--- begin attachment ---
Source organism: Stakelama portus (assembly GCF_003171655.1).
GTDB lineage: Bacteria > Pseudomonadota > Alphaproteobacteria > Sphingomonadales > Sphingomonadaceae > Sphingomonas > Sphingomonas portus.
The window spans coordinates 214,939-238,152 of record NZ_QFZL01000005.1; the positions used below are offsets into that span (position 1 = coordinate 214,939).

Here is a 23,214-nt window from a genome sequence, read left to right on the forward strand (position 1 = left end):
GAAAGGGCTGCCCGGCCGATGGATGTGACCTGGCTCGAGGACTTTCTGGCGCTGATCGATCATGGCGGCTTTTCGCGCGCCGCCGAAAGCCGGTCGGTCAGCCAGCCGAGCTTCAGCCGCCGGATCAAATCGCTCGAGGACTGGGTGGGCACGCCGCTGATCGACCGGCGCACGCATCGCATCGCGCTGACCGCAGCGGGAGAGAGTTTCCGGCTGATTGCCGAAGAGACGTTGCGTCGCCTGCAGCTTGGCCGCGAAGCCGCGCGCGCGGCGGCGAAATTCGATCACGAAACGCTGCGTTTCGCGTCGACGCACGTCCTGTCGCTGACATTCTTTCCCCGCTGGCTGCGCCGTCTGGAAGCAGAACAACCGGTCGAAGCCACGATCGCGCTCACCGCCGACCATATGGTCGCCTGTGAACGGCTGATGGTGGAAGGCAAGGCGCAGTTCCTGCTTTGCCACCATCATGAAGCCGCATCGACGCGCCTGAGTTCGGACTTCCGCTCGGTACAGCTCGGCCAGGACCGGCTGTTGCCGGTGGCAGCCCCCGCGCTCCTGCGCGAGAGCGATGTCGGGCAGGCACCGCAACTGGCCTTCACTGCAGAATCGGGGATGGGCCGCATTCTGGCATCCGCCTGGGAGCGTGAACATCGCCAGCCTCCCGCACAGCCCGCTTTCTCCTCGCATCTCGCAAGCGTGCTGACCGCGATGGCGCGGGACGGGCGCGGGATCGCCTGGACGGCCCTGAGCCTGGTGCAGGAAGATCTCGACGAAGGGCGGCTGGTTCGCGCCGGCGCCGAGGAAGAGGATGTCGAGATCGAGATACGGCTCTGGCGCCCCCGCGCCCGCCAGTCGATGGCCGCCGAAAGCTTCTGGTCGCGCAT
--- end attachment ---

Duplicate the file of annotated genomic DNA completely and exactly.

Source organism: Stakelama portus (assembly GCF_003171655.1).
GTDB lineage: Bacteria > Pseudomonadota > Alphaproteobacteria > Sphingomonadales > Sphingomonadaceae > Sphingomonas > Sphingomonas portus.
The window spans coordinates 214,939-238,152 of record NZ_QFZL01000005.1; the positions used below are offsets into that span (position 1 = coordinate 214,939).

Here is a 23,214-nt window from a genome sequence, read left to right on the forward strand (position 1 = left end):
GAAAGGGCTGCCCGGCCGATGGATGTGACCTGGCTCGAGGACTTTCTGGCGCTGATCGATCATGGCGGCTTTTCGCGCGCCGCCGAAAGCCGGTCGGTCAGCCAGCCGAGCTTCAGCCGCCGGATCAAATCGCTCGAGGACTGGGTGGGCACGCCGCTGATCGACCGGCGCACGCATCGCATCGCGCTGACCGCAGCGGGAGAGAGTTTCCGGCTGATTGCCGAAGAGACGTTGCGTCGCCTGCAGCTTGGCCGCGAAGCCGCGCGCGCGGCGGCGAAATTCGATCACGAAACGCTGCGTTTCGCGTCGACGCACGTCCTGTCGCTGACATTCTTTCCCCGCTGGCTGCGCCGTCTGGAAGCAGAACAACCGGTCGAAGCCACGATCGCGCTCACCGCCGACCATATGGTCGCCTGTGAACGGCTGATGGTGGAAGGCAAGGCGCAGTTCCTGCTTTGCCACCATCATGAAGCCGCATCGACGCGCCTGAGTTCGGACTTCCGCTCGGTACAGCTCGGCCAGGACCGGCTGTTGCCGGTGGCAGCCCCCGCGCTCCTGCGCGAGAGCGATGTCGGGCAGGCACCGCAACTGGCCTTCACTGCAGAATCGGGGATGGGCCGCATTCTGGCATCCGCCTGGGAGCGTGAACATCGCCAGCCTCCCGCACAGCCCGCTTTCTCCTCGCATCTCGCAAGCGTGCTGACCGCGATGGCGCGGGACGGGCGCGGGATCGCCTGGACGGCCCTGAGCCTGGTGCAGGAAGATCTCGACGAAGGGCGGCTGGTTCGCGCCGGCGCCGAGGAAGAGGATGTCGAGATCGAGATACGGCTCTGGCGCCCCCGCGCCCGCCAGTCGATGGCCGCCGAAAGCTTCTGGTCGCGCAT